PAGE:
After a recent SAR call-out I decided that I needed to waterproof my All Purpose EDC pack. We were deployed two hours away from home. We stepped into the woods at 2200 and walked three miles into the woods in pitch darkness. After a Blackhawk helicopter had hoisted the patient and the rescue was over, we walked back out. After about 12 hours total I got home around 0730. It wasn’t the rain that made me realize the need for waterpoofing, it was the river crossing.
This article is a guest post from Frank. Frank contacted me a few weeks ago and told me he had attended a defensive driving class at Bill Scott Racing (BSR). Having attended some training at BSR myself I was interested to hear his take. I was also extremely gratified that my writing nudged someone to get vehicle training! Frank was gracious enough to write this after-action review of his experience. Hopefully it encourages a few more of you to seek driving training. Enjoy!
The 1911 design is, as most of its more emotional followers are quick to point out, over 100 years old. Mostly I don’t care about that at all. It’s interesting but it’s not better because it’s ancient any more than your Glock is better for being filthy or Austrian or grey in color. However, I do care about that in as much as the old design requires some special considerations in use and handling. Today I’m going to talk about one of those: dropping the slide on the 1911.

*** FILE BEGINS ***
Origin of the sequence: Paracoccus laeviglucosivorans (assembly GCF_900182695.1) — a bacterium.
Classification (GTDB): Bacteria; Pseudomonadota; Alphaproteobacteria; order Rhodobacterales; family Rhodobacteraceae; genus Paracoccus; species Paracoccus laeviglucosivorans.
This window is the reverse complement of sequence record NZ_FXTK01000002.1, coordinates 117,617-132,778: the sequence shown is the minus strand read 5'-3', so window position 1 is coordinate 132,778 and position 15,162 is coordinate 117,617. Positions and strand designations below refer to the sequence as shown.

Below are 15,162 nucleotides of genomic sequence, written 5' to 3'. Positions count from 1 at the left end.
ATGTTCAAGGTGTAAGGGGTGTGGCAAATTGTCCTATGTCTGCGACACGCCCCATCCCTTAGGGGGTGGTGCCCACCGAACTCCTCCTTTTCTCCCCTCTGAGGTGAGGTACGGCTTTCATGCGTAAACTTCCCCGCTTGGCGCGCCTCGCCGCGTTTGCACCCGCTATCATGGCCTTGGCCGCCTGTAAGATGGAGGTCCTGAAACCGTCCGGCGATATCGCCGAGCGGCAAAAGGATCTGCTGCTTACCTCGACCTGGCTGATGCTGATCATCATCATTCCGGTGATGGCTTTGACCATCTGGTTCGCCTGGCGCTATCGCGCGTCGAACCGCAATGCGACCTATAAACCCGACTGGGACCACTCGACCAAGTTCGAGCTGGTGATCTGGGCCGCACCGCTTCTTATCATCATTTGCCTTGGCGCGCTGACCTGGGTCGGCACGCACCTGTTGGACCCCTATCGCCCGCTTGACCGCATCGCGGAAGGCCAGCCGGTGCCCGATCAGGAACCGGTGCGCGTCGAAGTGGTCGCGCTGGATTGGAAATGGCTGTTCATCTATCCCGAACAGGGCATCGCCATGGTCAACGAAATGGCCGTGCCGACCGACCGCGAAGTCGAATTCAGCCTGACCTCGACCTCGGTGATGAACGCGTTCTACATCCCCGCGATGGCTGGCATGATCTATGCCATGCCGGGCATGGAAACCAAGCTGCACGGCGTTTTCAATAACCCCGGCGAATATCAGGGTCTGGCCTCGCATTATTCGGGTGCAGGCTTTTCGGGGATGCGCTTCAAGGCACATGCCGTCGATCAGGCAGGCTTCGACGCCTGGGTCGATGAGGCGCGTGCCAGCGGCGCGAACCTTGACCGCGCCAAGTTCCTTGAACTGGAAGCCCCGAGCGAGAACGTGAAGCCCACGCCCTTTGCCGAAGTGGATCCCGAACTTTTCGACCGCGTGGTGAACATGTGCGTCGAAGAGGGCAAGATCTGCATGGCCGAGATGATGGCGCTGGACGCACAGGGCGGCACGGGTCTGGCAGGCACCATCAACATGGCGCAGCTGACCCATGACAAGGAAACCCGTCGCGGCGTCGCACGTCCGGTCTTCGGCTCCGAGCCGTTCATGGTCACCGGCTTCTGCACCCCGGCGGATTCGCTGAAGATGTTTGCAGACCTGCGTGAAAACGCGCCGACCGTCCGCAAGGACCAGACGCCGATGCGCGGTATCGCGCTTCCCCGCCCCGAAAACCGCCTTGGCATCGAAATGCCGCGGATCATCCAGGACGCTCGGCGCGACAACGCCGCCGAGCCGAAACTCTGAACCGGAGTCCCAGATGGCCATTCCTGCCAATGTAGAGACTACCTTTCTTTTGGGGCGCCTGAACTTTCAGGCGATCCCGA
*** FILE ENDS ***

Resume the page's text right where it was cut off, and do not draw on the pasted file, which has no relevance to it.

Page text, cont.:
Many of you are probably wondering why I chose to write about accessories (Part I, Part II) for the rifle before writing about the AR-15 rifle itself. I have been operating under the assumption that most of you reading this already own your rifle. I realize that is not the case for everyone, so today I am going to talk about a few considerations in regards to the selection of your carbine.
As I wrote recently, I am a big fan of the Streamlight TLR-1 weapon-mounted light. Many of Streamlight’s successive WLMs have held little appeal for me, trending generally smaller and intended for EDC handguns. That’s not universally true, but there hasn’t been much in Streamlight’s line that has really excited me until recently. Earlier this year Streamlight introduced a crop of new lights including TLR RM2.
The 1911 is not a platform that suffers long periods of inattention gracefully. It has to be cleaned and lubricated at least somewhat regularly in order to keep running efficiently. This is in contrast to a lot of guns that will keep running notwithstanding a dearth of maintenance. Let’s look at cleaning and maintenance of the defensive 1911.
In my last post on the defensive AR-15 I talked about sighting options for the defensive AR. Today I am going to talk about the only other accessories you truly need on a defensive AR. This is just my opinion and reflects my experience with the platform and my personal preferences and biases, so they may differ from yours. Also, I know this ground has been covered, but I haven’t had my say yet, so here it is.
If you go looking for a holster to accommodate a weapon-mounted light, there are two lights you will see repeated over and over again: the Surefire X300 and the Streamlight TLR-1. I own several Streamlight TLR-1s and have used them across many different applications. If you’re looking for a do-it-all light I don’t think you could go wrong with this one.